Yes, lots of them get carried away, lots of them get characterised as you know, the young, hungry, go-get type type characters. The classic avatar of the first-time buyer would probably be late 20s, late 20s, early 30s somebody who probably has not always, but quite often there’s either dental or business background in the family which perhaps gives them that confidence to move in that direction themselves. Again, not always, but quite often there’s support from the family to get on that path of ownership, and that support doesn’t always just come in the shape and form of money, which is an important part of it, but just encouragement. And I think that I think encouragement is a really important word because I think motivation is great. But motivation can sometimes be a bit like a dopamine here and it kind of comes and goes quite quickly. But I think encouragement is something that you want to do yourself and there’s some drive and it should be fostered. People should be encouraged to do things. So I think where people have that ambition to own a dental practice, that should be encouraged, which is different from being motivated. So, yes, late 20s, early 30s, that kind of the typical person that would be looking to buy a dental practice. But what I would say is. You don’t have to rush into this. Before we came live we were talking about Gary Vee and Gary Vee talks a lot about. You know, you’re only 35, you’re only 40, you’re only 50, you’ve got loads of time and I think someone that does apply across the dentistry and I think we see a number of people who get itchy and feel that they’re behind the pack when they’re 27, 28, 29, and you’re not. You know, you’re still learning your craft, you’re still mastering your skills. So there’s no great urgency to own a dental practice and in many ways you really want to get so comfortable with the dental bit before you move into the business ownership arena anyway, because the dental bit is a bit that you spend minimum five years at dental school learning. So you’re naturally quite comfortable with that and by nature of training dentist-style technicians, that’s not the key skill set required to run a successful business. So if you can spend a period of time getting really good at the dental bit, you can then do that. You know, I think the phrase is do it with your eyes closed, but I’m not recommending you do it densely with your eyes closed. You get the gist. So if you get comfortable on the dental side of things. It then frees you up in your mind to then focus on the business side of things, because when you first buy a business you’re probably gonna need to still to work clinically three, three and a half, four days a week, just to make the numbers work. So that’s not a lot of time left over for the business side of things. And remember that’s not an area that you’re qualified in. So I would say don’t rush too much, but be prepared that you’re gonna be moving into a world that you’re not that prepared for based on your basic training. You’re training at the beginning.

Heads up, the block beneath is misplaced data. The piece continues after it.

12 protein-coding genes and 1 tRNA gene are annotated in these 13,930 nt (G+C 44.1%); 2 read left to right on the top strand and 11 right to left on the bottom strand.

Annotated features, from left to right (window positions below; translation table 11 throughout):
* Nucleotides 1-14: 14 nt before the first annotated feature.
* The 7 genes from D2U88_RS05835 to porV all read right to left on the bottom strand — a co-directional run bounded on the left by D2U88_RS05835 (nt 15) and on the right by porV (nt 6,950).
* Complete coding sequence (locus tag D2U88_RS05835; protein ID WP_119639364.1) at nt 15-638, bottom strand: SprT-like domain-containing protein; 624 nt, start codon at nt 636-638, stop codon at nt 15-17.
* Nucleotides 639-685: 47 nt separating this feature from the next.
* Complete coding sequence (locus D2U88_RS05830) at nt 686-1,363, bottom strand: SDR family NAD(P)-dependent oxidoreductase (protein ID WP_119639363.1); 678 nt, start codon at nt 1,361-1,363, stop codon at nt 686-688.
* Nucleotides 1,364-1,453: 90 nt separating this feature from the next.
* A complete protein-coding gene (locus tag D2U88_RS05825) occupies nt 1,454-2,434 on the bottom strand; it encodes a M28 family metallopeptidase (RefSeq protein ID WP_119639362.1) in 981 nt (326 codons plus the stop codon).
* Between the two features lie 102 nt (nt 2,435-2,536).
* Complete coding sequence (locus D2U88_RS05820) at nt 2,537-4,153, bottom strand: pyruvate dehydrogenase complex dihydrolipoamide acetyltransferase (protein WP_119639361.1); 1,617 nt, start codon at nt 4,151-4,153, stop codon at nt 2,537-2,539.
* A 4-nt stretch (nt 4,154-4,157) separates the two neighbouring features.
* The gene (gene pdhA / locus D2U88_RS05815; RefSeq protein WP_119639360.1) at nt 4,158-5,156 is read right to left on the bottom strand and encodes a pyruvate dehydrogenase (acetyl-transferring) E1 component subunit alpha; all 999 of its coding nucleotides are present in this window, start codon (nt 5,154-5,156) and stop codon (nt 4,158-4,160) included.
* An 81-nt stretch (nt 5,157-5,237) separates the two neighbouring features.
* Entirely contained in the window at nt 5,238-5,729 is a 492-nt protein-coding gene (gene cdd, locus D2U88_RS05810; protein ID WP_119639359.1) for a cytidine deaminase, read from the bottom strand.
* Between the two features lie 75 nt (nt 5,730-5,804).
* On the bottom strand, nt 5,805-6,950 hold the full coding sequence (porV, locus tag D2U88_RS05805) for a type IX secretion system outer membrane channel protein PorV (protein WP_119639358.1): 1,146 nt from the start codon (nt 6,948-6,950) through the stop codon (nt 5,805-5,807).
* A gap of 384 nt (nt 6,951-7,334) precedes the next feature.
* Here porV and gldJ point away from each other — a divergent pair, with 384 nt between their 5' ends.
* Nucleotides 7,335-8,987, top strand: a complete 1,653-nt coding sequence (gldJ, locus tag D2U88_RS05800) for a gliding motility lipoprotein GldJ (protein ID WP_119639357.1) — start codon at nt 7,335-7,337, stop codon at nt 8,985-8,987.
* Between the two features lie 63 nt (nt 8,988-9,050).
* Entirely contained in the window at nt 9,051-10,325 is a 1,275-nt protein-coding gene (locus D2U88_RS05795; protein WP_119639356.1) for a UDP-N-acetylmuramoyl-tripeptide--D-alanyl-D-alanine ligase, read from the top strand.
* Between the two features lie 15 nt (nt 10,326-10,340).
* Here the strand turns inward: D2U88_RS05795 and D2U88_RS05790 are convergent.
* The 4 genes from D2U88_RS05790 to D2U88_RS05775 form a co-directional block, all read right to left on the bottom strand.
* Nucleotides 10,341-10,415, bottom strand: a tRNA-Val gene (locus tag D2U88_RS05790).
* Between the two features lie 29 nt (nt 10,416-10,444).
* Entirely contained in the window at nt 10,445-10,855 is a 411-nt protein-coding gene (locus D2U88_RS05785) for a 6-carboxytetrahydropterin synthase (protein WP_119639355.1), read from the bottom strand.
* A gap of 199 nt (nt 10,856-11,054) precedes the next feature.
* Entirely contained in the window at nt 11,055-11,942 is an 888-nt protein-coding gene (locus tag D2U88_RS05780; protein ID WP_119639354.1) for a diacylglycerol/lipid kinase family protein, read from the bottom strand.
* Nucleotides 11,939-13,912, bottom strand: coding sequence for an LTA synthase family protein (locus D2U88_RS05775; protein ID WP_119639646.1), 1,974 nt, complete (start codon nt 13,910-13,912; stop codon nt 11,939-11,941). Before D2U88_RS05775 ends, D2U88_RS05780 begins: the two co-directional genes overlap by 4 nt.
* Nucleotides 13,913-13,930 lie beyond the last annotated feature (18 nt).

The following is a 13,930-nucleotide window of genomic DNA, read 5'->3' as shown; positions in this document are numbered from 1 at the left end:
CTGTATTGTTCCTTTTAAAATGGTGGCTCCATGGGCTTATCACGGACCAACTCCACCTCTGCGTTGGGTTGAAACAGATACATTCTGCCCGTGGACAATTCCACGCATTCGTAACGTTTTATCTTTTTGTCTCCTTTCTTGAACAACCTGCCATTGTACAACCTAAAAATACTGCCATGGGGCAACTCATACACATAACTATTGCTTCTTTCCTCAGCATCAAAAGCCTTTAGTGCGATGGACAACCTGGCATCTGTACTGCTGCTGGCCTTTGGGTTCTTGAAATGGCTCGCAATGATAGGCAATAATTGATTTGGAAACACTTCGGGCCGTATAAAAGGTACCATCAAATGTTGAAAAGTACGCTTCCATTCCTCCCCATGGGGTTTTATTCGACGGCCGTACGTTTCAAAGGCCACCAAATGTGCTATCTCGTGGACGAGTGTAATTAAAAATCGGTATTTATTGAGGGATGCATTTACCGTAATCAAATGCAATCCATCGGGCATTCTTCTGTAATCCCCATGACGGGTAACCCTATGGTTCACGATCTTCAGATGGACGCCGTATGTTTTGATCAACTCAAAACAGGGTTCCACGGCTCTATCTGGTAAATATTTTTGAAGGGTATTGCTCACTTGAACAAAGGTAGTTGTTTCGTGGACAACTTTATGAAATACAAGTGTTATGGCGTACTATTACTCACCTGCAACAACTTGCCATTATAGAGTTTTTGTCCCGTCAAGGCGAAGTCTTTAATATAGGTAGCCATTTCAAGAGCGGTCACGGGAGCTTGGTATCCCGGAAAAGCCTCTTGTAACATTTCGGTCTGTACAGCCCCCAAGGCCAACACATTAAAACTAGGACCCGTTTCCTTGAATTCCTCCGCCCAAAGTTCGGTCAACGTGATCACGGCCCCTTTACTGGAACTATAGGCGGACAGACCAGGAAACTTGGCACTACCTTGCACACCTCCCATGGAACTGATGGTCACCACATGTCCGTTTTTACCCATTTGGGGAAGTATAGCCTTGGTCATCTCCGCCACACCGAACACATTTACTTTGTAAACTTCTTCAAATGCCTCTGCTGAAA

Dr James: